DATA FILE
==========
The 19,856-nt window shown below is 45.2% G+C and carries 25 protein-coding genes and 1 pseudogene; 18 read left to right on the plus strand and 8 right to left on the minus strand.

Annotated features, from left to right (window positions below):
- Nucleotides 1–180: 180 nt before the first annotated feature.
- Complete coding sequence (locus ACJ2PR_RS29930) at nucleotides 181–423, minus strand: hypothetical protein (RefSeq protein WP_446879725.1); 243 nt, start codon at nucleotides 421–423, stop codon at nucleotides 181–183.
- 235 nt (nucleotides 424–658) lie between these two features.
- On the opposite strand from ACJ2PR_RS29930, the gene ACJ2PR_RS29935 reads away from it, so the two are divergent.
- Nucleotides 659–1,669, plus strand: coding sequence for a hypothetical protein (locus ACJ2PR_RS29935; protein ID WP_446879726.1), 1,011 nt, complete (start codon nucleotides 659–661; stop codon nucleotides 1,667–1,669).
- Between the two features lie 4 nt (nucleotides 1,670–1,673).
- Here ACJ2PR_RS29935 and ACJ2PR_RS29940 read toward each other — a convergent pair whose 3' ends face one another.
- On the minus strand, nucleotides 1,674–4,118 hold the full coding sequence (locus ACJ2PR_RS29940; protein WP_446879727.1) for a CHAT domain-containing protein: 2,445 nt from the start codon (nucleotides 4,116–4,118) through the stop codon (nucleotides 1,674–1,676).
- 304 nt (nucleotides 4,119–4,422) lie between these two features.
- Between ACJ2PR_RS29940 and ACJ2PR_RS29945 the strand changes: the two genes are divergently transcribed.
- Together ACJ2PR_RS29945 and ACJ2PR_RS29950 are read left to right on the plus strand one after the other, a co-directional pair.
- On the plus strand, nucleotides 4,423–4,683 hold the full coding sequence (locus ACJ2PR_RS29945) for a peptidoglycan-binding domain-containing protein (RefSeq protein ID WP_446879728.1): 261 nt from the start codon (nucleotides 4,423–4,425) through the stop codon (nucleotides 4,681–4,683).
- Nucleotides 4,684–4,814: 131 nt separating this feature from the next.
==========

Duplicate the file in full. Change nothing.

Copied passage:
The 19,856-nt window shown below is 45.2% G+C and carries 25 protein-coding genes and 1 pseudogene; 18 read left to right on the plus strand and 8 right to left on the minus strand.

Annotated features, from left to right (window positions below):
- Nucleotides 1–180: 180 nt before the first annotated feature.
- Complete coding sequence (locus ACJ2PR_RS29930) at nucleotides 181–423, minus strand: hypothetical protein (RefSeq protein WP_446879725.1); 243 nt, start codon at nucleotides 421–423, stop codon at nucleotides 181–183.
- 235 nt (nucleotides 424–658) lie between these two features.
- On the opposite strand from ACJ2PR_RS29930, the gene ACJ2PR_RS29935 reads away from it, so the two are divergent.
- Nucleotides 659–1,669, plus strand: coding sequence for a hypothetical protein (locus ACJ2PR_RS29935; protein ID WP_446879726.1), 1,011 nt, complete (start codon nucleotides 659–661; stop codon nucleotides 1,667–1,669).
- Between the two features lie 4 nt (nucleotides 1,670–1,673).
- Here ACJ2PR_RS29935 and ACJ2PR_RS29940 read toward each other — a convergent pair whose 3' ends face one another.
- On the minus strand, nucleotides 1,674–4,118 hold the full coding sequence (locus ACJ2PR_RS29940; protein WP_446879727.1) for a CHAT domain-containing protein: 2,445 nt from the start codon (nucleotides 4,116–4,118) through the stop codon (nucleotides 1,674–1,676).
- 304 nt (nucleotides 4,119–4,422) lie between these two features.
- Between ACJ2PR_RS29940 and ACJ2PR_RS29945 the strand changes: the two genes are divergently transcribed.
- Together ACJ2PR_RS29945 and ACJ2PR_RS29950 are read left to right on the plus strand one after the other, a co-directional pair.
- On the plus strand, nucleotides 4,423–4,683 hold the full coding sequence (locus ACJ2PR_RS29945) for a peptidoglycan-binding domain-containing protein (RefSeq protein ID WP_446879728.1): 261 nt from the start codon (nucleotides 4,423–4,425) through the stop codon (nucleotides 4,681–4,683).
- Nucleotides 4,684–4,814: 131 nt separating this feature from the next.